The last time I saw internationally acclaimed opera star Angela Brown was when she performed her signature show “Opera…from a Sistah’s Point of View” (which I wrote about here) at George S. Buck School back in November. The Indianapolis native’s engaging interactive show was made possible by a Create Indy grant to her nonprofit Morning Brown, Inc. Dedicated to bringing live performances to underserved students, Brown’s organization partners with Indianapolis Opera to build awareness and community alliances for opera throughout Indiana.
For those unfamiliar with opera or Brown’s stellar career, it’s important to understand what an incredible ambassador for Indianapolis she has been throughout the world. Brown’s multi-genre career has been lauded on the front page of The New York Times, on CNN, CBS, and in Oprah Magazine and Reader’s Digest. With classical and pops engagements spanning six continents, the soprano has graced the leading opera and symphonic stages of the world. Her vocal artistry is featured on the two-time Grammy Award-winning recording “Ask Your Mama.” Brown has also had frequent engagements in Indianapolis, including her stint as co-host with Josh Kaufman in Indianapolis Symphony Orchestra‘s “Yuletide Celebration” in 2018 and host of two others previous to that.
Regular readers of the blog know in lieu of show reviews during the pandemic, I’ve been concentrating on profiling artists and arts organizations. I have been particularly interested, in the wake of George Floyd’s murder and the global Black Lives Matters protests, in telling the stories of artists of color. In so doing, I would be remiss if I didn’t spotlight Brown, who shines as one of the world’s brightest African-American stars. At the same time, I was prompted to speak to Brown after I read a July 16 story in The New York Times titled “Opera Can No Longer Ignore its Race Problem,” which detailed systemic racism in the opera world.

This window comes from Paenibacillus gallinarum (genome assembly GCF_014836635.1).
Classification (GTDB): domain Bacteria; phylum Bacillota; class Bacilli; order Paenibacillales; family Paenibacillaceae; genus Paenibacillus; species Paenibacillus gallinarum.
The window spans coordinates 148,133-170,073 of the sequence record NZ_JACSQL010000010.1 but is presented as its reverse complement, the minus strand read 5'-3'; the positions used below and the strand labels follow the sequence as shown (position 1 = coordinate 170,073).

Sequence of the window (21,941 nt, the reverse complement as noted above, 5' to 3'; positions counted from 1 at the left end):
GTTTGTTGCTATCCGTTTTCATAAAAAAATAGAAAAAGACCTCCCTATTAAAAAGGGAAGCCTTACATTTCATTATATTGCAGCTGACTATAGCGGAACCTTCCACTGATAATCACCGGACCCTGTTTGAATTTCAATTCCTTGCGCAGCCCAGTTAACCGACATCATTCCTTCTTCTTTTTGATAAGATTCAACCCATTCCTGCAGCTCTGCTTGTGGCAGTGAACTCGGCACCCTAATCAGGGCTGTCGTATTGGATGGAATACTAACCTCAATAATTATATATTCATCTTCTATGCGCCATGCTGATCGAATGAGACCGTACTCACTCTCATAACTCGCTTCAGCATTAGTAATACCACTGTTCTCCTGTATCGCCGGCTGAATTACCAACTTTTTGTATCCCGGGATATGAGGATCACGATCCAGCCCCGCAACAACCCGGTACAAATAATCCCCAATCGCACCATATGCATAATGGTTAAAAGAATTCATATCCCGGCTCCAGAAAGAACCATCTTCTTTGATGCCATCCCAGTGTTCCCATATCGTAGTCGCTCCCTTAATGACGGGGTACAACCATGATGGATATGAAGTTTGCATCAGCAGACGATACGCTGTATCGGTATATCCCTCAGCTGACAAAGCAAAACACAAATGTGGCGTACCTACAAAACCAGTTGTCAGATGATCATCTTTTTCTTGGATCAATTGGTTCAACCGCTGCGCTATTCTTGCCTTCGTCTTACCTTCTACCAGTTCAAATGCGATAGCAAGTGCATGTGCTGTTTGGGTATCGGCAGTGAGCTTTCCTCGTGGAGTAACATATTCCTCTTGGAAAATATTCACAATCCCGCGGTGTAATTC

I spoke to the affable singer by phone from her far Northside home, which she shares with her husband Blaise Argelier, whom she met in Paris, and her 24-year old stepson Darshan. When asked how she’s been spending time during the lockdown, Brown said she’s been concentrating on things she loves and now has time for activities such as cooking vegan and alkaline-diet recipes, gardening, crafting and sewing, a skill she inherited from her mother Freddie Mae, who was a visual artist. She proudly points out that masks she is creating and are for sale, come in three styles: Afrocentric, classic and glam.
Shifting topics to her opinion of the NYT article, Brown concurred the piece was totally on target. “All of the singers who were interviewed are contemporaries of mine and their experiences mirror many of my own,” she said. “For instance, throughout my career, I have never seen a Black stage manager. Also, who you see on stage often times reflects who is in management and who sits on boards of opera companies all over the world.”
She said her experiences with racism in opera have been both overt and covert. For instance, in a Opéra national de Paris production of Verdi’s “Un Bal Masqué,” one of the leads wore Blackface and Brown’s makeup was purposely designed to make her look whiter. Another time she and her husband were at an opera-related, black-tie dinner, when a woman seated next to him made a remark, which he later repeated to her. “Your wife is so pretty. She doesn’t even have a Black nose,” said the clueless arts patron, apparently thinking she had extended a compliment.
As far as facing racism, in general, throughout her life Brown said, “I have been aware of my color since I was little. My parents warned me I would have racist experiences in my life and always told us we had to be better, two times better than the average white man or white woman. So, I always knew that I had to shine, regardless. Whatever I did, I had to bring excellence.”
“What changes would you like to see in opera?” I asked Brown. “There was a 1997 Disney television film, ‘Cinderella,’ starring Brandy,” she said. “I loved it because they cast to character, not to skin type. Whoopi Goldberg, who played the Queen, was the mother of the Prince who was Latinx. His father the King was Victor Garber who is white, and Whitney Houston was the Fairy Godmother. They just mixed it all up. I just loved it. I would love to see opera more diverse.”